On March 15, 2011, a group of young men and women demonstrated next to the Umayyad mosque in Damascus demanding liberty and the lifting of emergency laws. Damascus held its breath that day. Three days later, demonstrations in the Southern city of Daraa came out with similar slogans, and from then on the peaceful demonstrations kept expanding across the entire country demanding the fall of the regime.

Damascus remained hesitant about following the rest of the resisting cities. It closely observed its marginalized provinces that were completely ablaze. The city is literally under security occupation, but it is also under the calculations of its elite, who have been known through out the ages for their pragmatic expertise in balancing between power and capital. Despite this, it was impossible for Damascus to refrain from the revolution. Demonstrations came out in the streets of Midan, Barzah, Rukn al-Din, al-Qabun and others.[8] They were cruelly crushed as in other places in the country. But young men and women chanted for the first time in their lives slogans that are different from the slogans that glorified the eternal leader. It was difficult for them to retreat after they had liberated their suffocated voices. When it became difficult to demonstrate and to occupy the public squares and places because of the ferocity of repression, the response came in new ways. Protesting became also an art in Damascus.

The inhabitants of the city wake up one day to witness all the fountains in the main squares pumping red blood water. The security men went crazy trying to stop the pumps and heavily guard the place. Another day many balloons were let out to fly over the city skies with the slogans of liberty and the fall of the regime. Another day, in the Muhajirin street, and close to the palace of the tyrant, thousands of ping pong balls were rolled out with slogans that call for his downfall. I still carry this bizarre scene of the fierce security men in their dark suits as they run around after the ping pong balls and try to catch all of them. In the Afif street and next to the grave of Muhyiddin ibn Arabi,[9] in a decrepit house, three young men, an architect, a musician and a film editor are recording in a small room that they isolated with sponge mattresses, a song that made fun of Bashar al-Assad and his shabiha.[10] This song launched the wide use of irony among the protestors as a tool to dismantle the hegemony of the totalitarian regime and it leader, the demi-god. The guys identified themselves as “The Strong Heroes of Moscow,” and they gave people hope and laughter from that house without anyone knowing who they were.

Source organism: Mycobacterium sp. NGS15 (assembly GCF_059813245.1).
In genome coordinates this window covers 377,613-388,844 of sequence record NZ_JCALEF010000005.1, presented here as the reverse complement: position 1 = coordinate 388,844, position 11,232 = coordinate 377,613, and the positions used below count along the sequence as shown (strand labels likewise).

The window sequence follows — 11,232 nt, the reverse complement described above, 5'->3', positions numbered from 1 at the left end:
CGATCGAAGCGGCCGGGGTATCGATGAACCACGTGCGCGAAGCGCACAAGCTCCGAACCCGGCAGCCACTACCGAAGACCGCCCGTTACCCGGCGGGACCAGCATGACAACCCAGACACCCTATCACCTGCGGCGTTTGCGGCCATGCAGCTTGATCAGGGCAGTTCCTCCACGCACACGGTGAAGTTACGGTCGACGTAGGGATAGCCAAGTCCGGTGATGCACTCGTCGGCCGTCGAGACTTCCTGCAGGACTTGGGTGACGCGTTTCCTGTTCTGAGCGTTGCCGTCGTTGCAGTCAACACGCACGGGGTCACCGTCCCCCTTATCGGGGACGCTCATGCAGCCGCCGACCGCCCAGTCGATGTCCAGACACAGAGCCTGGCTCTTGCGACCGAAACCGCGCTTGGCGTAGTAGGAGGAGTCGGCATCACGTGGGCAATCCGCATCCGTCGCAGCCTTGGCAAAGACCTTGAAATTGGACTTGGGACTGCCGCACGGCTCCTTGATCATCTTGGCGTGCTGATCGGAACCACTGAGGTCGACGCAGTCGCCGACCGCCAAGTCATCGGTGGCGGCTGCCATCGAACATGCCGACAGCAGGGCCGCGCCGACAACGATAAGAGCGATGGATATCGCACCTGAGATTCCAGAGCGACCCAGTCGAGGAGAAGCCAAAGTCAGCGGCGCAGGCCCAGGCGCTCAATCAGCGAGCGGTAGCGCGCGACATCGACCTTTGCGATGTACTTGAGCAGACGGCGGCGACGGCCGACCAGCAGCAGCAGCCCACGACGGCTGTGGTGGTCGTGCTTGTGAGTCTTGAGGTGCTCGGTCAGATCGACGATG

Damascus then breathed freedom, if only a whiff of it, but this was enough for it to discover, and we to discover with it, that beauty does not die.